Faith in Action

The Study of Socrates

Anne Cruz

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The question of good or bad seems to pop up throughout history forever. From Ancient Greek philosophers to allusions in today’s popular TV shows like “The Good Place,” the complications of morality continue to grow and shape our society. The same teachings, quotes and sometimes even lifestyles of great philosophers have been carried through time to be applied in our daily lives even as the world forms new opinions and stances on new questions and topics. However, although these philosophers committed their lives to uncovering the truth and meaning behind ethics, some did not apply their philosophies in a way that would be beneficial to not only themselves but those around them. Case in point- Socrates. While Socrates’ teachings have been passed along for centuries by his dedicated students, such as Plato and Xenophon, they have also revealed his true, somewhat snarky character. So in response to: Was Socrates a good person? I say: bad person but good philosophies.

In order to better understand Socrates, one must first look at the influences in his life. Socrates lived in Athens, from 470 BC to 399 BC. He was an only child to a stonemason and midwife. At the time of Socrates’ life, people searched for wisdom, happiness and guidance through the Greek gods and goddesses.

Socrates is best known for his acutely practical belief that the pursuit of happiness interferes with a man’s true happiness; and instead, that man should become more knowledgeable and gain wisdom in order to be truly happy. He was also known for not being afraid of the unknown. Using death as an example, since he does not know, he does not know what to be scared of. To most people, his teachings and quotes are an inspiration to be less egotistical. Some of his best and most famous quotes are most likely hung up on someone’s wall as a means of encouragement.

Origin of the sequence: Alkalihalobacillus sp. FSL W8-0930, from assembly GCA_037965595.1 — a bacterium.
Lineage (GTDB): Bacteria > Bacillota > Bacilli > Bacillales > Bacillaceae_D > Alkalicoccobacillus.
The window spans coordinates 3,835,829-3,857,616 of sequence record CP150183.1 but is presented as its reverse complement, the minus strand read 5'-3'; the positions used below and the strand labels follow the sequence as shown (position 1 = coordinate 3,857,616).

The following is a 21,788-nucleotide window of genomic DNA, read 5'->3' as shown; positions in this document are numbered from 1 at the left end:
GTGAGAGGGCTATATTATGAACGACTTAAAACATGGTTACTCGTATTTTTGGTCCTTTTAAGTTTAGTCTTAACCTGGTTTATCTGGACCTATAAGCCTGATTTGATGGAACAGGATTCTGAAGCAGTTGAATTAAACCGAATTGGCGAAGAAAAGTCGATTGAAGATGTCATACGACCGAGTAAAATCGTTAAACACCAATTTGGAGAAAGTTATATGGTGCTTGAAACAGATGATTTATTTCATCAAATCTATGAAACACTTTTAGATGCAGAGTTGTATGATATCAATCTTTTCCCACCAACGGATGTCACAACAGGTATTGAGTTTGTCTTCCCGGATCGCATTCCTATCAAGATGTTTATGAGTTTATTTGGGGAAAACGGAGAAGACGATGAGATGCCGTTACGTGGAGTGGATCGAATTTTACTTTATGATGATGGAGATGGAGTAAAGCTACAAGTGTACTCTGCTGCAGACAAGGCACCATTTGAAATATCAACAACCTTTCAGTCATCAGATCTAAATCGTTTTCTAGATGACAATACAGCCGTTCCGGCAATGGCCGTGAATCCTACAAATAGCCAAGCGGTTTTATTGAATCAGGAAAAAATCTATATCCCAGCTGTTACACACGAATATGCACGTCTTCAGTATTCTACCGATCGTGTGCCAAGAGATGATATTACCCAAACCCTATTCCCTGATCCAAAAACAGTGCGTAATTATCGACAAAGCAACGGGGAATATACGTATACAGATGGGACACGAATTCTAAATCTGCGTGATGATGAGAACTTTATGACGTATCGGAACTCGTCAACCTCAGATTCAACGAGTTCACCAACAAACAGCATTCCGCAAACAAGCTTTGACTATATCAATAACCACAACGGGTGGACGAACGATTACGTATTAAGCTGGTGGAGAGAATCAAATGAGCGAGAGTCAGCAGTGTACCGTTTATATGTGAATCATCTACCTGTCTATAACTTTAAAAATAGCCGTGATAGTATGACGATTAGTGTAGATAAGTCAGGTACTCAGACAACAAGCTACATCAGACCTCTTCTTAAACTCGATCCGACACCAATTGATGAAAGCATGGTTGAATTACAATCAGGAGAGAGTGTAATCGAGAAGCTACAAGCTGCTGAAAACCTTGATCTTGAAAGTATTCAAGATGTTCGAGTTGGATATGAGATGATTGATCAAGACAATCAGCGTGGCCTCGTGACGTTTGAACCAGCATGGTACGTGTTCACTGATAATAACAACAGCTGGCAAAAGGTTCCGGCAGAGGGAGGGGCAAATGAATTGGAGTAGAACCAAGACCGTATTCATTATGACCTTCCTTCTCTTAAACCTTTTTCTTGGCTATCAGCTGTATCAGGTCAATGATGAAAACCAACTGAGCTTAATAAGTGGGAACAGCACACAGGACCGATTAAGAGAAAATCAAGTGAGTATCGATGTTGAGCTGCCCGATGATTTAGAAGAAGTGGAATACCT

However, Socrates wasn’t all rainbows, happiness and forgiveness. In fact, Socrates wasn’t very forgiving towards the effect of emotions on our actions at all. Instead of emotions driving his thought process and decision making, Socrates was heavily encouraged by his hardcore devotion to philosophy. His actions and way of life were molded by his aggressive eagerness to find out more about wisdom and truth. His search to gain more knowledge even affected his marriage.

Socrates was married to Xanthippe. Although she was portrayed as a hardworking and devoted wife and mother in Plato’s works, she is most notable for her feisty personality and inclination to debate. And it was because of her inclination to argue, that Socrates chose to marry Xanthippe. When asked why Socrates married such a shrewd women, he explained that if he could put up with a wife so argumentative, then he could put up with anyone. In regards to his wife, he says, “I follow the example of the rider who wishes to become an expert horseman, none of your soft-mouthed, docile animals for me. The horse for me to own must show some spirit: in the belief, no doubt, if he can manage such an animal, it will be easy enough to deal with every other horse besides. And that is just my case. I wish to deal with human beings, to associate with man in general; hence my choice of wife. I know full well, if I can tolerate her spirit, I can with ease attach myself to every human being else.”

The trouble the chase of knowledge caused Socrates did not stop at his wife. In fact, his commitment to sharing his philosophies lead Socrates to be inclined to starting fights and debates that ended up making the other person seem particularly embarrassed and just plain dumb, leading many Athens to despise him for his condescending truthfulness. Often times, Socrates would debate with higher levels of authority and political figures, especially due to his particular disdain of democracy. In his various dialogues, Socrates praised the arch rival of Athens- Sparta.

Socrates was put on trial and found guilty for lack of reference for the gods (impiety) and corruption of the youth in Athens. His sentence was death by the poison hemlock. The hate of those who he challenged on happiness and wisdom caught up with him at court and he was found guilty 280 to 220. Although his students encouraged him to run away from Athens, he insisted that he stayed behind to die instead of living on the run afraid of his guilty actions catching up with him.

While he did behave in a reckless manner at times, his intention was to help others by bringing truth and meaning into their lives. Even so, I believe for the most part, the negative consequences of his actions overshadowed his philosophies. Sadly, he took philosophies that were initially good natured and notable to inspire some bad behavior; again- somewhat good philosophies but bad person.

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The Study of Socrates